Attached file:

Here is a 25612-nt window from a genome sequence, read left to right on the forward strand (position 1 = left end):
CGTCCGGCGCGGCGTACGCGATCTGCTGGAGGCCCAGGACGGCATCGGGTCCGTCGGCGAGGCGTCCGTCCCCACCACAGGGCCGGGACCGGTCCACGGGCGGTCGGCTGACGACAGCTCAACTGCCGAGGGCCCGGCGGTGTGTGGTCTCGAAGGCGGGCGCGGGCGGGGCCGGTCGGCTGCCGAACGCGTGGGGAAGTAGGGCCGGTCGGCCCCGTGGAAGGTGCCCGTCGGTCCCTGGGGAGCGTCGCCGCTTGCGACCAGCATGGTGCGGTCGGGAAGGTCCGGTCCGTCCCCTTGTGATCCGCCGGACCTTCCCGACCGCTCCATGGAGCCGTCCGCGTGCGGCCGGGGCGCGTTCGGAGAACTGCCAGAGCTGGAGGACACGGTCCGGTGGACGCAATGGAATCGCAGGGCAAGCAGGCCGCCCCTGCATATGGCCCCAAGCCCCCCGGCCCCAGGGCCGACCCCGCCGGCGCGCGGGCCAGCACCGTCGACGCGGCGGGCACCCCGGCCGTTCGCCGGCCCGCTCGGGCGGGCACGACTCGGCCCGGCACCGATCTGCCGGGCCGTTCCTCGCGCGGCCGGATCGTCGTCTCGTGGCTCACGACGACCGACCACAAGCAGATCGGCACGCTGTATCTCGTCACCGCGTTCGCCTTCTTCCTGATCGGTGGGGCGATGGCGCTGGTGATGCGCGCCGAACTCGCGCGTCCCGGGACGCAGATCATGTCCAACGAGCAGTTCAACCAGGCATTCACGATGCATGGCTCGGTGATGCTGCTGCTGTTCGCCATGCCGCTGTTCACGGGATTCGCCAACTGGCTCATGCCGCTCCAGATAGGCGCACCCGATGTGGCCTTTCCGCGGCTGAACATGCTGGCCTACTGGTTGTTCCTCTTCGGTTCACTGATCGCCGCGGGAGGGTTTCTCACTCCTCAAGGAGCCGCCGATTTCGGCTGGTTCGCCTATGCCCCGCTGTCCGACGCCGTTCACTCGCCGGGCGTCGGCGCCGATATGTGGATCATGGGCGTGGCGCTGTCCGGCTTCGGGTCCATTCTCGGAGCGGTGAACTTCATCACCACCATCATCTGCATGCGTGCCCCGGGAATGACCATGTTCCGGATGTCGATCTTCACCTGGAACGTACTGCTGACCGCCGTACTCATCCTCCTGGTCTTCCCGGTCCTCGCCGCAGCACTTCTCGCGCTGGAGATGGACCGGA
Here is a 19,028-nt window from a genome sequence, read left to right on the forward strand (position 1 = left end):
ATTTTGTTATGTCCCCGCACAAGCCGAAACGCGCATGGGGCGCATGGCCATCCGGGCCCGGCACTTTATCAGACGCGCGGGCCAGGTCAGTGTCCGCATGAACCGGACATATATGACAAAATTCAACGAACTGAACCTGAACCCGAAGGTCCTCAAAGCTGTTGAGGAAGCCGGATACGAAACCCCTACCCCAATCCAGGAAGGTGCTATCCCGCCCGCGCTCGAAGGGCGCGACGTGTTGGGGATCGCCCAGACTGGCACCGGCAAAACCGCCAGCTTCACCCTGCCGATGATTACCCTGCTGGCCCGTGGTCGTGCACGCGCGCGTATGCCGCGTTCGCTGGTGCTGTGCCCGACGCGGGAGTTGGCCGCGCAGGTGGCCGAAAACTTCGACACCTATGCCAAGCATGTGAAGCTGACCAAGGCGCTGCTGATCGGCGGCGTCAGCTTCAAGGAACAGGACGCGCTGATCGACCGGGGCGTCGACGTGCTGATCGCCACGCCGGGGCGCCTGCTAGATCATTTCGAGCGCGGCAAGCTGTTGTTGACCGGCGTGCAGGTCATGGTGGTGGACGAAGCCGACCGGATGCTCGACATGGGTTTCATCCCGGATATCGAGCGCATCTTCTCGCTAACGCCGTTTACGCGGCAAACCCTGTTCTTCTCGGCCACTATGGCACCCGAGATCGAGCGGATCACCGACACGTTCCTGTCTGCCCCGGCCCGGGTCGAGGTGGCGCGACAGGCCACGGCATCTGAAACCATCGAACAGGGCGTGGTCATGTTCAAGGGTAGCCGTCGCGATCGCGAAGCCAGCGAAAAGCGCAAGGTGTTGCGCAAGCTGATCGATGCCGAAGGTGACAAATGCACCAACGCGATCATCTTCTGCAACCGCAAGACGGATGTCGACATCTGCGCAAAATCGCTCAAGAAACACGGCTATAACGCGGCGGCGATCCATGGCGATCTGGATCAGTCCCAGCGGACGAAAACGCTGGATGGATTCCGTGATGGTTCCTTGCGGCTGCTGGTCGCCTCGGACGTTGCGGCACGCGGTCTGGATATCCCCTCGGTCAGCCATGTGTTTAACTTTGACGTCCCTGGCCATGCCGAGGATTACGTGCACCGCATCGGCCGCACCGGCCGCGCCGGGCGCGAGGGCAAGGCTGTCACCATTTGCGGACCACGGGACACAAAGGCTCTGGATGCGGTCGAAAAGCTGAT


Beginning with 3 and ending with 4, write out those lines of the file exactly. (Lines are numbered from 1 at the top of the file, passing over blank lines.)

Here is a 19,028-nt window from a genome sequence, read left to right on the forward strand (position 1 = left end):
ATTTTGTTATGTCCCCGCACAAGCCGAAACGCGCATGGGGCGCATGGCCATCCGGGCCCGGCACTTTATCAGACGCGCGGGCCAGGTCAGTGTCCGCATGAACCGGACATATATGACAAAATTCAACGAACTGAACCTGAACCCGAAGGTCCTCAAAGCTGTTGAGGAAGCCGGATACGAAACCCCTACCCCAATCCAGGAAGGTGCTATCCCGCCCGCGCTCGAAGGGCGCGACGTGTTGGGGATCGCCCAGACTGGCACCGGCAAAACCGCCAGCTTCACCCTGCCGATGATTACCCTGCTGGCCCGTGGTCGTGCACGCGCGCGTATGCCGCGTTCGCTGGTGCTGTGCCCGACGCGGGAGTTGGCCGCGCAGGTGGCCGAAAACTTCGACACCTATGCCAAGCATGTGAAGCTGACCAAGGCGCTGCTGATCGGCGGCGTCAGCTTCAAGGAACAGGACGCGCTGATCGACCGGGGCGTCGACGTGCTGATCGCCACGCCGGGGCGCCTGCTAGATCATTTCGAGCGCGGCAAGCTGTTGTTGACCGGCGTGCAGGTCATGGTGGTGGACGAAGCCGACCGGATGCTCGACATGGGTTTCATCCCGGATATCGAGCGCATCTTCTCGCTAACGCCGTTTACGCGGCAAACCCTGTTCTTCTCGGCCACTATGGCACCCGAGATCGAGCGGATCACCGACACGTTCCTGTCTGCCCCGGCCCGGGTCGAGGTGGCGCGACAGGCCACGGCATCTGAAACCATCGAACAGGGCGTGGTCATGTTCAAGGGTAGCCGTCGCGATCGCGAAGCCAGCGAAAAGCGCAAGGTGTTGCGCAAGCTGATCGATGCCGAAGGTGACAAATGCACCAACGCGATCATCTTCTGCAACCGCAAGACGGATGTCGACATCTGCGCAAAATCGCTCAAGAAACACGGCTATAACGCGGCGGCGATCCATGGCGATCTGGATCAGTCCCAGCGGACGAAAACGCTGGATGGATTCCGTGATGGTTCCTTGCGGCTGCTGGTCGCCTCGGACGTTGCGGCACGCGGTCTGGATATCCCCTCGGTCAGCCATGTGTTTAACTTTGACGTCCCTGGCCATGCCGAGGATTACGTGCACCGCATCGGCCGCACCGGCCGCGCCGGGCGCGAGGGCAAGGCTGTCACCATTTGCGGACCACGGGACACAAAGGCTCTGGATGCGGTCGAAAAGCTGAT